Also, news of job losses have been filtering in over the past few months, initially from Ford and Holden and most recently Target – not to mention some of Victoria’s fruit growing regions following cutbacks by SPC Ardmona.  All of this will produce a drag on Victoria’s employment data over the months to come, with unemployment currently sitting at around 5.6% (in trend terms.)

The recent drop in the cash rate, provided buyers will a little more spending power, however the 70% year to date clearance rate with overall turnover increasing and prices swinging past the reserve, is more to do with the effect public auctions have on buyer confidence than anything else.


I have written about the chain reaction this method of sale has on the market as a whole previously. The last time we had an auction rally was back in 2010 during which clearance rates were in the 80s.  I’m still coming across buyers who, to date, having bought at ‘peak’ under competition, three years later, cannot sell for purchase price.

In other words, regardless of low interest rates and ‘improved affordability’, their property sits in negative equity with new data from Melbourne Institute’s federally-funded Household, Income and Labour Dynamics in Australia survey backing it up. It shows one in every 40 families with a mortgage in 2010 owed the bank more than their home was worth, with senior economist Shane Garrett commenting that negative equity rates were likely to be the same now as in 2010.

Is it ever OK to say it’s not a good time to buy? Quite clearly, yes!

The physiological impact when bidding against competition for an emotional asset has been well documented - and when confidence improves, this method of sale does result in higher prices – prices which would be extremely difficult to negotiate in a private sale scenario during which there would be no undisputed evidence to the leading buyer that a competitor is willing to pay more.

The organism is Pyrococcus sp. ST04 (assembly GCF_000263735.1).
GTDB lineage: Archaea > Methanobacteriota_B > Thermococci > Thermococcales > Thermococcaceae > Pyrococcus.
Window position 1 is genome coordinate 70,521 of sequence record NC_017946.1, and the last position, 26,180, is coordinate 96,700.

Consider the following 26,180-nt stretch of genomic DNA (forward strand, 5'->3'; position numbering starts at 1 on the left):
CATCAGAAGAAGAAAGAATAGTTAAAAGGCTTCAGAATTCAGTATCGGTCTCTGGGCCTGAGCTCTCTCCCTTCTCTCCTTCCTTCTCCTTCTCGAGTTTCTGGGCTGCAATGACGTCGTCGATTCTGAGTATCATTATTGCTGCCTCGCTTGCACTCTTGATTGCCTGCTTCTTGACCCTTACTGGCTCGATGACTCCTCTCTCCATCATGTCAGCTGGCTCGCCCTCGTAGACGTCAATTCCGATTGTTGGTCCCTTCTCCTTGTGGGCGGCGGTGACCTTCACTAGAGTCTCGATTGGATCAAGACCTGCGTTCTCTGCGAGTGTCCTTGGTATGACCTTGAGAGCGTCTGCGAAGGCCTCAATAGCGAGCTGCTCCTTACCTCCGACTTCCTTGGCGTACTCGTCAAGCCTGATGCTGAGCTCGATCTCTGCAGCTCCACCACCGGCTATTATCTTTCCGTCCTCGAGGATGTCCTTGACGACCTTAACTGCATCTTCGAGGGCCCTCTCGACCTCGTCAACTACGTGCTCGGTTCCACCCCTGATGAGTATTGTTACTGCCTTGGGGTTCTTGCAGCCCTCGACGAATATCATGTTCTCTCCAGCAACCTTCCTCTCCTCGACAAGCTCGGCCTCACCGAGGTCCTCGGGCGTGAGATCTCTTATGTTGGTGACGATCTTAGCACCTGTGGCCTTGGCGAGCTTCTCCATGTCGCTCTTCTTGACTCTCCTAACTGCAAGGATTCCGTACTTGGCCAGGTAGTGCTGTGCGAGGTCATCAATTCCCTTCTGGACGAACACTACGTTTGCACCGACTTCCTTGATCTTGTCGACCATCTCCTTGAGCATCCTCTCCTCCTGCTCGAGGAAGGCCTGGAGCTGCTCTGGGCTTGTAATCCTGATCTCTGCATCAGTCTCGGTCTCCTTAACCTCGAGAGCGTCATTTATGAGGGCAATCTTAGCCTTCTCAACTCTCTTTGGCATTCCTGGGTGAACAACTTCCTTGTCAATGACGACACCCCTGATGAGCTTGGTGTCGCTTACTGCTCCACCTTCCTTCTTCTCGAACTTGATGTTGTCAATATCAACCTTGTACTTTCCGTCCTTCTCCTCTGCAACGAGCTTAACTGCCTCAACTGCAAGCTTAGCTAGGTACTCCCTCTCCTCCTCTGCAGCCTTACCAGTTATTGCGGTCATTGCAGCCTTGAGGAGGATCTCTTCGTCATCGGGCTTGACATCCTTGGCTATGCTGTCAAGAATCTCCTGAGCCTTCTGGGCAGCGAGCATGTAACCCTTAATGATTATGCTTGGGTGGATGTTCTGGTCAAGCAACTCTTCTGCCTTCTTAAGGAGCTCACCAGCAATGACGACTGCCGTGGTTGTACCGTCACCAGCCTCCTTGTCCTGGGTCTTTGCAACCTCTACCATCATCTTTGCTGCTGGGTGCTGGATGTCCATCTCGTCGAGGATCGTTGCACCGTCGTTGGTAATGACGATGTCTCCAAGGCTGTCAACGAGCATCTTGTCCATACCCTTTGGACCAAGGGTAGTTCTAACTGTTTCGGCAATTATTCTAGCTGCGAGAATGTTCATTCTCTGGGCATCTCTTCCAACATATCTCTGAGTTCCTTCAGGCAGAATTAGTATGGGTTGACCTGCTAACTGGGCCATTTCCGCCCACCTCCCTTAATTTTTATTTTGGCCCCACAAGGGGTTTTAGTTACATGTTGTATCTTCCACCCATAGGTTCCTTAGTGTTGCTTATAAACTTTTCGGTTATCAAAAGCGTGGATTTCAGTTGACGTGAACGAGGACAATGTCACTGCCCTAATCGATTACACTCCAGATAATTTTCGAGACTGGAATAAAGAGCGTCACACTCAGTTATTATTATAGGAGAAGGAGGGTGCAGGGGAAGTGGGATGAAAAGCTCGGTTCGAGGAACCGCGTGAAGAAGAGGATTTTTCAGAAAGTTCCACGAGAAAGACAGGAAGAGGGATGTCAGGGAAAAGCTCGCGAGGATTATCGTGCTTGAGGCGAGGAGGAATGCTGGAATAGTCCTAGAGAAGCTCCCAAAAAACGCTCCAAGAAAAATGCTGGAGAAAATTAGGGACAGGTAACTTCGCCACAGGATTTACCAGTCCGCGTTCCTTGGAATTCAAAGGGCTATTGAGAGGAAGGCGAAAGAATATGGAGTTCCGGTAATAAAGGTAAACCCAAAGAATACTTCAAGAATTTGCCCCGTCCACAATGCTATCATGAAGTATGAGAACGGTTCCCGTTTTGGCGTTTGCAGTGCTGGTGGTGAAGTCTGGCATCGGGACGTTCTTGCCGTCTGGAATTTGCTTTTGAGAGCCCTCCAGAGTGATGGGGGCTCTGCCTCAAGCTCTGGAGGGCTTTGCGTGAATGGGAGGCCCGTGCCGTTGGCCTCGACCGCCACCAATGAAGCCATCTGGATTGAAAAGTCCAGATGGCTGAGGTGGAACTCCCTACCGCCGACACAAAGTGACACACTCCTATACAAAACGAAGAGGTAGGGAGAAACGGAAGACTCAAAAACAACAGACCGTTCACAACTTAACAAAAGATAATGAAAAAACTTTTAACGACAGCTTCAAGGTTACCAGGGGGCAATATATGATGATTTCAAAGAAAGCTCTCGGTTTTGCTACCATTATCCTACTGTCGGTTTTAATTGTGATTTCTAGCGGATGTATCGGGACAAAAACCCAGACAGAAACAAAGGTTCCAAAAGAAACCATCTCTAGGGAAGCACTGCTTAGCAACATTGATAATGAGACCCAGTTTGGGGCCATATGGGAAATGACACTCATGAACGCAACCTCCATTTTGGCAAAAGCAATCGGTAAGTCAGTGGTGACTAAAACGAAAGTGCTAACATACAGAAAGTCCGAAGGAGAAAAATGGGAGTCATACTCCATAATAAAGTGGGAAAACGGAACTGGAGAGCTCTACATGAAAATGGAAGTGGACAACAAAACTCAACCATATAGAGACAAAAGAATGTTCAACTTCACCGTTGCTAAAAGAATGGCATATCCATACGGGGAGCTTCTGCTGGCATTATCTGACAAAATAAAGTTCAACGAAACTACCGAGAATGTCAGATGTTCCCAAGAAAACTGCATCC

Not unlike sports gambling, a well-staged auction actively encourages buyers to lose a sense of considered rationality, with a trained auctioneer pushing the ‘players’ to stretch their budgets past their pre-established limit, which when combined with a strong desire to 'win' at all costs, can result in a potentially dangerous set of circumstances.

Without adequate knowledge of where we started, taking full advantage of sales data for the duration of the ‘to-date’ 12-month time span, the possibility of overpaying on the back of a short term auction ‘rally’ is ever prevalent and the resulting rise in vendor’s expectation as they see neighbouring properties sell at a higher price, is not quickly corrected.

Furthermore, in some of these key regions stock is dropping – particularity good stock – which is fairly typical of a rising market.  After all, who wants to sell when the perception remains that a vendor can get more if they hold and wait for further gains? Especially as additional rate cuts are still widely anticipated.